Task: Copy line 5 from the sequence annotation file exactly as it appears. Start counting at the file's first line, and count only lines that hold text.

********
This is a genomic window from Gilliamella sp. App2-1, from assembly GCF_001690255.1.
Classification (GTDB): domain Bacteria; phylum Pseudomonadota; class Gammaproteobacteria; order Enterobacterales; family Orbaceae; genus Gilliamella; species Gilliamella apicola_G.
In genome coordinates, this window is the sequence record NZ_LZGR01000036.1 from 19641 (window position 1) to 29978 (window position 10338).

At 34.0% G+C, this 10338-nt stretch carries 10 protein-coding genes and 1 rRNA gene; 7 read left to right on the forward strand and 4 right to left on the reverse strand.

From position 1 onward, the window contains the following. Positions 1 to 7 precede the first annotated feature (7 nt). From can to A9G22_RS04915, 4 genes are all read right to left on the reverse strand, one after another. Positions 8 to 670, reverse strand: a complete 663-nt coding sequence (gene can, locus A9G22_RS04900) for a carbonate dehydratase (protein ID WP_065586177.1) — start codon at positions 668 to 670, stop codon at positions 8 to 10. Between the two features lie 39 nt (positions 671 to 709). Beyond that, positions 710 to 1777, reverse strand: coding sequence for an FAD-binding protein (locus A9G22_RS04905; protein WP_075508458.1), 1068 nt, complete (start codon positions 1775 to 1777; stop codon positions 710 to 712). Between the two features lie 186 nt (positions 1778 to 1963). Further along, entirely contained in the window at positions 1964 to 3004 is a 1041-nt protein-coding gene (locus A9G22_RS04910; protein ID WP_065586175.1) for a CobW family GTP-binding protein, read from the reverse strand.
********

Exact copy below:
From position 1 onward, the window contains the following. Positions 1 to 7 precede the first annotated feature (7 nt). From can to A9G22_RS04915, 4 genes are all read right to left on the reverse strand, one after another. Positions 8 to 670, reverse strand: a complete 663-nt coding sequence (gene can, locus A9G22_RS04900) for a carbonate dehydratase (protein ID WP_065586177.1) — start codon at positions 668 to 670, stop codon at positions 8 to 10. Between the two features lie 39 nt (positions 671 to 709). Beyond that, positions 710 to 1777, reverse strand: coding sequence for an FAD-binding protein (locus A9G22_RS04905; protein WP_075508458.1), 1068 nt, complete (start codon positions 1775 to 1777; stop codon positions 710 to 712). Between the two features lie 186 nt (positions 1778 to 1963). Further along, entirely contained in the window at positions 1964 to 3004 is a 1041-nt protein-coding gene (locus A9G22_RS04910; protein ID WP_065586175.1) for a CobW family GTP-binding protein, read from the reverse strand.